“So the individual and Living Being are not two things and, at the same time, they are not one thing. Reality is more mysterious than simply saying that everything is one. Seeing this opens up a new appreciation of the individual. Not only is the individual necessary for any form of realization—including the nondual, which says that the individual is a delusion or an ephemeral form—but also the individual has an intrinsic significance that is fundamentally mysterious. There is a dialectic interaction between the individual—the practitioner or the experiencer—and Being, in its manifestation and in its wholeness. Understanding this dynamic interaction—between individual and whole, between practice and grace, between dual and nondual—begins to reveal a deeper understanding of how things really happen. Reality is far more nonlinear and indeterminate than the boundlessness or the nonduality that true nature reveals. The indeterminacy of true nature allows realization to behold reality in many ways. Yet that perception always happens through the individual consciousness—a consciousness that is always present, whether explicitly or implicitly, in any condition of realization.”

    A. H. Almaas, Runaway Realization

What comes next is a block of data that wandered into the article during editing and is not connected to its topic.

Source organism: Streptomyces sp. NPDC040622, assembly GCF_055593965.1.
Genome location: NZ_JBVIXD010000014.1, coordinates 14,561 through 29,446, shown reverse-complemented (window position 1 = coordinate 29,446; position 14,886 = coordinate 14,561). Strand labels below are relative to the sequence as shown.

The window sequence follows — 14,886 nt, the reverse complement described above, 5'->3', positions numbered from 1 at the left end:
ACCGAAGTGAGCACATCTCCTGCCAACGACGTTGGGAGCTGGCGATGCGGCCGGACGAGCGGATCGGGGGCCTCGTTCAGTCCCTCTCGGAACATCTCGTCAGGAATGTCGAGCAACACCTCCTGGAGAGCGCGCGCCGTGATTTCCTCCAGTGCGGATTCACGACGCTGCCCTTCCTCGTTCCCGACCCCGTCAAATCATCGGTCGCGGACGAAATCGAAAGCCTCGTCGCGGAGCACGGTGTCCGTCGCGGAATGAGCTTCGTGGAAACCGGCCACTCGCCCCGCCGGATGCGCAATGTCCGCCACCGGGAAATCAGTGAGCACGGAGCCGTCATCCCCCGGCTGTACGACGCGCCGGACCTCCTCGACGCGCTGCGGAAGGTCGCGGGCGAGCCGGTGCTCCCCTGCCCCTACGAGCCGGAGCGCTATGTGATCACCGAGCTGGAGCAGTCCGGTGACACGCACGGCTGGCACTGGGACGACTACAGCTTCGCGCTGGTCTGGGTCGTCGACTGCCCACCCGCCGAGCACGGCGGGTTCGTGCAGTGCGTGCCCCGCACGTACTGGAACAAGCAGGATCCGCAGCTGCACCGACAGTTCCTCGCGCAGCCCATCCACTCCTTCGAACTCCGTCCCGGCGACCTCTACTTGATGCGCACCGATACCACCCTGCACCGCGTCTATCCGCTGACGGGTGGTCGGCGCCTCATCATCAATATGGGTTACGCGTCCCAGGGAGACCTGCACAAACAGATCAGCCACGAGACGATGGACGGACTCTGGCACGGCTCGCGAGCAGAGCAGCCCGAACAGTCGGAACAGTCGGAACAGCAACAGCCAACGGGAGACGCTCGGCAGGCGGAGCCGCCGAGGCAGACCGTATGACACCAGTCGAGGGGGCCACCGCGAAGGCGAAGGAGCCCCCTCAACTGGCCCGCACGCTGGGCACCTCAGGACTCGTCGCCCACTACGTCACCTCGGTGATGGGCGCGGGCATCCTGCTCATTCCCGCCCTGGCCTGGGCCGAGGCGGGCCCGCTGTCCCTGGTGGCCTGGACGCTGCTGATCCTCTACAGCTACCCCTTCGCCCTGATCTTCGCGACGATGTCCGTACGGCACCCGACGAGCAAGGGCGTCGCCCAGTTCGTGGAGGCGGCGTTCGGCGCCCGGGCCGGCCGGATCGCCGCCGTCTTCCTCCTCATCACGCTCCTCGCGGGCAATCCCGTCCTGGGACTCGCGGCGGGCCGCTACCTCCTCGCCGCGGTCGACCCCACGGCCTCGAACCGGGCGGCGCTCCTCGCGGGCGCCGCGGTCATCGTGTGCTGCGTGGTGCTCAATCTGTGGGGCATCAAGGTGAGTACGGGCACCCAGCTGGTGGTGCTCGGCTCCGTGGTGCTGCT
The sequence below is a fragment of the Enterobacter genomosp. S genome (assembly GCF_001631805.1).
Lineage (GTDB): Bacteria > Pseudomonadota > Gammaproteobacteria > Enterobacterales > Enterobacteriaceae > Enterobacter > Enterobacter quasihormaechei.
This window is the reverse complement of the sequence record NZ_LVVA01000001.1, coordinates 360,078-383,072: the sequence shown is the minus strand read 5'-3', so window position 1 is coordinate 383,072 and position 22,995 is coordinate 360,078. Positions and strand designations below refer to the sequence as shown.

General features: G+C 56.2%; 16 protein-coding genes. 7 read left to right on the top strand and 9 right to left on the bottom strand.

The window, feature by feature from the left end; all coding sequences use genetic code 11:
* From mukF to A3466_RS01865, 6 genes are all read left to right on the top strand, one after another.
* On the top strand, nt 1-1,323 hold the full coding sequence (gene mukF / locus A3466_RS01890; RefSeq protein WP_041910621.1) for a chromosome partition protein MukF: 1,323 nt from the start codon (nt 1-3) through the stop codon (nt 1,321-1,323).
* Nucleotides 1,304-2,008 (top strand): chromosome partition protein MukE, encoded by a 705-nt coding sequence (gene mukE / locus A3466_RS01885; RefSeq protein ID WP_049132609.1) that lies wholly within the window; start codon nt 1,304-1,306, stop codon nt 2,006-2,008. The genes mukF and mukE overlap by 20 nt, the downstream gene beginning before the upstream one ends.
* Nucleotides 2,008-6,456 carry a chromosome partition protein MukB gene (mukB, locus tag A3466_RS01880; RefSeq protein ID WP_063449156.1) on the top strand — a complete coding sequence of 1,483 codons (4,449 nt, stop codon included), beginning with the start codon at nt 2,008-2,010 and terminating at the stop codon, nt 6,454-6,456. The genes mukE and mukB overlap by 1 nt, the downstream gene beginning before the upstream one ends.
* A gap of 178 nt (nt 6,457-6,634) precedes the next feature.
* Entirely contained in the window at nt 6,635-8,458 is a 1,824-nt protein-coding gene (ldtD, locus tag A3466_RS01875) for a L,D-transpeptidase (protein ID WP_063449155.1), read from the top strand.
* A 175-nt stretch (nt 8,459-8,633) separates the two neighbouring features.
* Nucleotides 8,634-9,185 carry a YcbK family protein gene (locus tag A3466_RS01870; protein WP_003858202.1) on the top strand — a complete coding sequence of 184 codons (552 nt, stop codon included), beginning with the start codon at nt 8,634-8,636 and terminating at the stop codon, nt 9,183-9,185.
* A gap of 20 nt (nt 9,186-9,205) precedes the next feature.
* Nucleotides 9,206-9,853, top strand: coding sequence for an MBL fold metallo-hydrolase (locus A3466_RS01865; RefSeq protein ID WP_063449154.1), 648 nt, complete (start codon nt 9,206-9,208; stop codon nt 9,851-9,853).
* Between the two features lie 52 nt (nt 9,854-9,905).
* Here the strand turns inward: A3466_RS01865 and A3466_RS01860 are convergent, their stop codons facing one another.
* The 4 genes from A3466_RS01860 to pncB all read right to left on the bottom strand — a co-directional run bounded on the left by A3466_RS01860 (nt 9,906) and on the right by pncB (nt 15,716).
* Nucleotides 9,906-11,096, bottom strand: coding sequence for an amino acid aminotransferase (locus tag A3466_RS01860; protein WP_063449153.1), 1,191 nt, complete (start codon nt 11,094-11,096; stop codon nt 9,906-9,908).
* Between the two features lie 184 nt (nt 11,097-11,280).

• Davidya says:

      Hi Uli

      On this, I take the perspective of high Unity. From there we see consciousness (Atman) as aware of itself globally or totally while simultaneously being aware of itself from every point.

      In other words, everything is experienced as one in 2 different ways. A single wholeness and from every perspective within that wholeness.

      Kind of like Google Maps, then switching to Street View. They are both simultaneously true.

      So yes, the point value has the advantage of specificity. A unique perspective of the whole that brings out the detail and the process. Unfolding the detail is experienced as a life and brings out detailed nuances of what is here.

      Awakening is a process of the point becoming aware of it’s wholeness, then the wholeness becoming awake in the point.

      I’m not sure I’d describe reality as indeterminate, but yes, we have to keep in mind that we’re always experiencing through the filter of this form and this point. The blend of laws of nature that structure this vehicle of experience have a big impact on how the details unfold.